05.12.2013 Quabbin Gate 22 in living black and white…and color too.

After checking on the progress of the painted trillium and lady’s slippers at Dean Brook (not quite ready yet), I headed over to Gate 22 in New Salem.  I knew it was overcast but hoped that by the time I visited Hop Brook and hiked the rest of the way to the water the sky would have become a little more interesting.  That did not happen so I decided I’d try a long exposure to be converted to black and white.  Although the spring colors in the distance were attractive, the light was not favorable.  So here is Mount Russ in monochrome.Mount-Russ-from-Gate-22-051213-800FBOn the way in I stopped at a cascade/waterfall that is found down in a small valley along the road.  It is one of the many Hop Brooks to be found in New England.  These spring greens work a little better in the forest than the others did in the open flat light.Hop-Brook-Gate-22-051213-1000FBIt was a good hike this morning and now, once I give Murphy his afternoon kibble, it is off to the wood pile to ready for winter’s inevitable, though months away, onslaught.


About Steve Gingold

I am a Nature Photographer with interests in all things related. Water, flowers, insects and fungi are my main interests but I am happy to photograph wildlife and landscapes and all other of Nature's subjects.
This entry was posted in Black and White, Landscape, Nature Photography, Quabbin, Waterfalls, Western Massachusetts and tagged , , , , , , , , . Bookmark the permalink.

15 Responses to 05.12.2013 Quabbin Gate 22 in living black and white…and color too.

  1. Phil Lanoue says:

    Wonderful scenics Steve and that first one works great in B&W! Terrific job with these.


  2. No matter the the advantage or disadvantage you can put out a really fine photograph. That is the mark of a top quality photographer. Both of these are beautiful.

    About that beagle. Does he scare away the woodcucks from the woods or the woodpile? Just kidding. Murphy is sure to be good company while you work on getting logs ready for winter. I had the flue of my fireplace sealed of with a heavt metal plate. It had become too much work for me. And the cost of a chord of wood was pushing near $200. I was getting post oak wood from about 40 miles away. Now I will need to get a Dearborn heater that can burn natural gas. Had a floor furnace but that went kaput in late winter. Actually we had almost no really cold days which was a good and a bad thing.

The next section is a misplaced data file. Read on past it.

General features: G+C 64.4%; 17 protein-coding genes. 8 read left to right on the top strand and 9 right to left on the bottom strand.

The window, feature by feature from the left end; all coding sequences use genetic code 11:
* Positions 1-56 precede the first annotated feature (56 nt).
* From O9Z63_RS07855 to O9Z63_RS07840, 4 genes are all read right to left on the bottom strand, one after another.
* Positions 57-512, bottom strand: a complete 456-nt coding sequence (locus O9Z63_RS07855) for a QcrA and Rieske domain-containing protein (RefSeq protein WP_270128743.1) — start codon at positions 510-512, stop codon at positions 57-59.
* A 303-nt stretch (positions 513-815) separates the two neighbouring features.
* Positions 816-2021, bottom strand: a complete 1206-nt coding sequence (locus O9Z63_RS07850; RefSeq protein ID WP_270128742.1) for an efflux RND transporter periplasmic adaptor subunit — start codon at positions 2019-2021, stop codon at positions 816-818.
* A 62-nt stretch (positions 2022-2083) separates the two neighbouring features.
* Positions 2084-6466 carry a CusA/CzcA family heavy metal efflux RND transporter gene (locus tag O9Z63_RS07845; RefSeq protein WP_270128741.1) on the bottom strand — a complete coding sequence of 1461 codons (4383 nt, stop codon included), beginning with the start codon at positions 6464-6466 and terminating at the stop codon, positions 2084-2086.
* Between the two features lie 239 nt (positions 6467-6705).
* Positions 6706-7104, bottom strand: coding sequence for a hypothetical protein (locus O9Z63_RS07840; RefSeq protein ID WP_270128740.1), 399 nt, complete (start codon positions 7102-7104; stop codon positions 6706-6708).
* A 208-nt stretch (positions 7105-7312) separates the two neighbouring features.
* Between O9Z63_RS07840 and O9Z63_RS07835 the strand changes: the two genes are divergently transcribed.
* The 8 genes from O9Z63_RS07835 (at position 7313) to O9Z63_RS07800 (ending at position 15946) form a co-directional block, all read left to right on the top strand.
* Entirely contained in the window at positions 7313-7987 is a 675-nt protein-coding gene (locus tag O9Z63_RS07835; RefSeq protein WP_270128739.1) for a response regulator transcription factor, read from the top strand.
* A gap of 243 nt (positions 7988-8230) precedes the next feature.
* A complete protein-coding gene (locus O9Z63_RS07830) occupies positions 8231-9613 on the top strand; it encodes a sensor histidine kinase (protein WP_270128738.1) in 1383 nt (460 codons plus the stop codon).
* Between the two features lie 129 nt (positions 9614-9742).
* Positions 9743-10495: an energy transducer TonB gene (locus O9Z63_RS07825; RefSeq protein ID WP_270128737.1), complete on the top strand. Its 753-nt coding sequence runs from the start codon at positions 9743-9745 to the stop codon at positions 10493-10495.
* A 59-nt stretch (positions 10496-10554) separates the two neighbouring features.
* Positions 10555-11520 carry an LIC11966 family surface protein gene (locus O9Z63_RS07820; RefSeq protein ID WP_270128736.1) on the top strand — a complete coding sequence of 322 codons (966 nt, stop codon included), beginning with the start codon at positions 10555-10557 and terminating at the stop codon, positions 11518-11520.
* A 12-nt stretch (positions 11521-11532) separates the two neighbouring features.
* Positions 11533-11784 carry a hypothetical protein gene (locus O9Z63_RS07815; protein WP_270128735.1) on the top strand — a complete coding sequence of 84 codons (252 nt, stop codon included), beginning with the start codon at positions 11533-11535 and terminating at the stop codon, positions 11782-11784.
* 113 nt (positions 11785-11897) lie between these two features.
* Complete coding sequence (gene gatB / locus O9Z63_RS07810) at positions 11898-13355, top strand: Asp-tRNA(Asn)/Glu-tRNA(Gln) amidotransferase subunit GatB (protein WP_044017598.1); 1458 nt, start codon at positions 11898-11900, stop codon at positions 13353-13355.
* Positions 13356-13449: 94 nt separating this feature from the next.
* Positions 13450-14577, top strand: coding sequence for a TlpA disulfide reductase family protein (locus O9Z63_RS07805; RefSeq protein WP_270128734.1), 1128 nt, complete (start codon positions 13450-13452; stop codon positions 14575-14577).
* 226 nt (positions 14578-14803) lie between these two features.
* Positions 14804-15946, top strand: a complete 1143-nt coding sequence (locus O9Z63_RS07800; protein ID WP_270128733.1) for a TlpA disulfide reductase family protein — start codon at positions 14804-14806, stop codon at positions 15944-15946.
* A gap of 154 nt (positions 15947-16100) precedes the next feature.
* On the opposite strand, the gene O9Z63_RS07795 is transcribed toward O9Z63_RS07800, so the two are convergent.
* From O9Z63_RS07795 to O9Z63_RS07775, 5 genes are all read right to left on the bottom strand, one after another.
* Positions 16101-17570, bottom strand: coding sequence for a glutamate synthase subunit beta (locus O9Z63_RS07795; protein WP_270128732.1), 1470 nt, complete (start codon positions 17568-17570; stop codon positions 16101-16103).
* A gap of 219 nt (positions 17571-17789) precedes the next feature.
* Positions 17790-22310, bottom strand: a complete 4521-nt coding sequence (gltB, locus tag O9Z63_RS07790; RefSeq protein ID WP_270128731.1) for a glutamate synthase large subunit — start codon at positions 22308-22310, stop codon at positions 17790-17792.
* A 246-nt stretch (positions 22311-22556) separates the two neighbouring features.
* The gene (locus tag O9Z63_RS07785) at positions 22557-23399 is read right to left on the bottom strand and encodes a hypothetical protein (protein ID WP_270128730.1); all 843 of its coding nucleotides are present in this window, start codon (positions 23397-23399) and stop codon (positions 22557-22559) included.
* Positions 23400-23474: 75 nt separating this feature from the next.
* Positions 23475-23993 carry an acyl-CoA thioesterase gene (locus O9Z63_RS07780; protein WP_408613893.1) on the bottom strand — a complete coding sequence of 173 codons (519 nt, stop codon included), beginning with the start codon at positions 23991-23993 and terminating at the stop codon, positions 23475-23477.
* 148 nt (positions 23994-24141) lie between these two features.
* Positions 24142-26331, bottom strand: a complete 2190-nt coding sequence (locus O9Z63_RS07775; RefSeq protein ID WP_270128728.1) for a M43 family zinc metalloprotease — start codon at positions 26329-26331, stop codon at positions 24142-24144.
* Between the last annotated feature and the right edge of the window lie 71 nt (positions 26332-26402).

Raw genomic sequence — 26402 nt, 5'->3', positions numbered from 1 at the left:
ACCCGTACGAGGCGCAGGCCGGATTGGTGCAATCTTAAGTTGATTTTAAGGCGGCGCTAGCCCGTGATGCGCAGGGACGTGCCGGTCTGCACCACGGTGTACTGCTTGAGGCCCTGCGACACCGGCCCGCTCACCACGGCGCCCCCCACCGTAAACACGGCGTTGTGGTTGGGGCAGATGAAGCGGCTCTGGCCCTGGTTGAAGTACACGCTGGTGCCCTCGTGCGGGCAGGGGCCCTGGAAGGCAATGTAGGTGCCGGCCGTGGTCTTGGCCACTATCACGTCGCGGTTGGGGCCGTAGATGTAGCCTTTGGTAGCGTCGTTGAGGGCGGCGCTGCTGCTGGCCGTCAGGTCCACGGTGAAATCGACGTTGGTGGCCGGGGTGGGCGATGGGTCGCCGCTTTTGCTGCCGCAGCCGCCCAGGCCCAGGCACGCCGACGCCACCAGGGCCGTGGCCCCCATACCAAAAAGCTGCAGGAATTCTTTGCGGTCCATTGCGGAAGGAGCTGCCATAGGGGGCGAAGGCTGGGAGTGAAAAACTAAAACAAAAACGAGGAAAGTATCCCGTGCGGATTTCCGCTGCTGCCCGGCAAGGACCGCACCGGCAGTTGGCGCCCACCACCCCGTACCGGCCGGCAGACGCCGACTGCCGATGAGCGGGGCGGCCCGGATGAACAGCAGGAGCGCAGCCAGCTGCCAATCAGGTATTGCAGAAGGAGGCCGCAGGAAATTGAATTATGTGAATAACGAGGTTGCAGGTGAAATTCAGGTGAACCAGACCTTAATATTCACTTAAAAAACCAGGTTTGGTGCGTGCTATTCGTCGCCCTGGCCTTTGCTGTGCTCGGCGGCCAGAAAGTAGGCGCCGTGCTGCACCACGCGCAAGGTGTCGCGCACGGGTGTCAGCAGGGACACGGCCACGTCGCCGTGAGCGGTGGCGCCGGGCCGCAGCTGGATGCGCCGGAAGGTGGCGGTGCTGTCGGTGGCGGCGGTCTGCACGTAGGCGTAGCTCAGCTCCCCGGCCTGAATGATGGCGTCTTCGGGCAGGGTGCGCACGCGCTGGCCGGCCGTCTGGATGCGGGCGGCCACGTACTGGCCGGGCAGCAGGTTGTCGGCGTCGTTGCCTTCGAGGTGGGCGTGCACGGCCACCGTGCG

• Thanks Yvonne.
      He tries to scare everything off…especially people. Murphy is always on a leash or run. We would not let a beagle loose in our neighborhood…too many speeding cars for any dog and we are too protective to allow a beagle to disappear into the woods for days. Living on a farm as you do would be very different.

      Several years back we decided oil heat would be a good thing and had a furnace put in. Within a year oil skyrocketed and we stopped using the furnace and went back to wood. We will now stay with wood, possibly adding solar, and use as little oil as possible for expense savings as well as some other issues involving fossil fuels. I wouldn’t imagine you get too many really cold days in Texas, Yvonne?


      • Actually Steve, I don’t live on a farm. It just seems that way. I have 9/10 of an acre. There are many native trees, shrubs, wildfowers, and such to cover the ground. I am landlocked meaning that this property does not border a street and I use a deeded lane- deeded years ago when my husband bought the property. All of the propeerty is fenced.

        I am the same as you. I don’t even let my dogs have an unsupervised run. I am oustide when they can run the property. In the back is a small yard fenced with chain link. I let the labs and the australian cattle dog have free reign in there.Bu they never stay out very long unless I am in the immediate area. I am vey afraid to allow my dogs the freedom to bark as they please.

        And no,we simply do not have winter anymore. Very strange and it worries me.Texas has severe droughtt in many counties, as well. My county is in pretty good shape for now. But that can change fast.

        Good for you if you have the means to install solar panels/. I wish that I could do that. It just makes sense to help the environment plus it helps the homeowner. You are young enough that you can reap the benefits after the solar unit pays for itself. 🙂


  3. Lottie Nevin says:

    I’m with Phil and Yvonne. These are terrific photographs. I love the contrast. Your description of your walk makes me yearn for that sort of landscape. Very evocative.

    Good luck with the wood pile! 🙂


  4. Greg Russell says:

    Wonderful images–not bad at all for a morning out and about. I like them both–the monochrome is excellently toned, but I really like the color version of the cascade. It’s a winner.


  5. Andrew says:

    Others have said it all Steve and naturally I am cheering on the Painted Trilliums, which for me are your ‘signature’ images. With so little space in HK I get truly envious of the yards you have in America. Solar must be a good idea. Are there still grants and subsidies available?


    • Thanks, Andrew. Yes, there are some, I guess. Mary Beth spoke to someone who had just had solar installed and got the credit. We’ll see. It’s a large investment and with retirement on the horizon also a big drain on the retirement funds.


  6. penpusherpen says:

    Gorgeous, the cascade-waterfall is a feast for the eye and the senses.. x


  7. sschaenzerwp says:

    I’m very much in favour of the monochrome photo which works perfectly well in this sort of light. It is a nice tranquil scene with a calm atmosphere.


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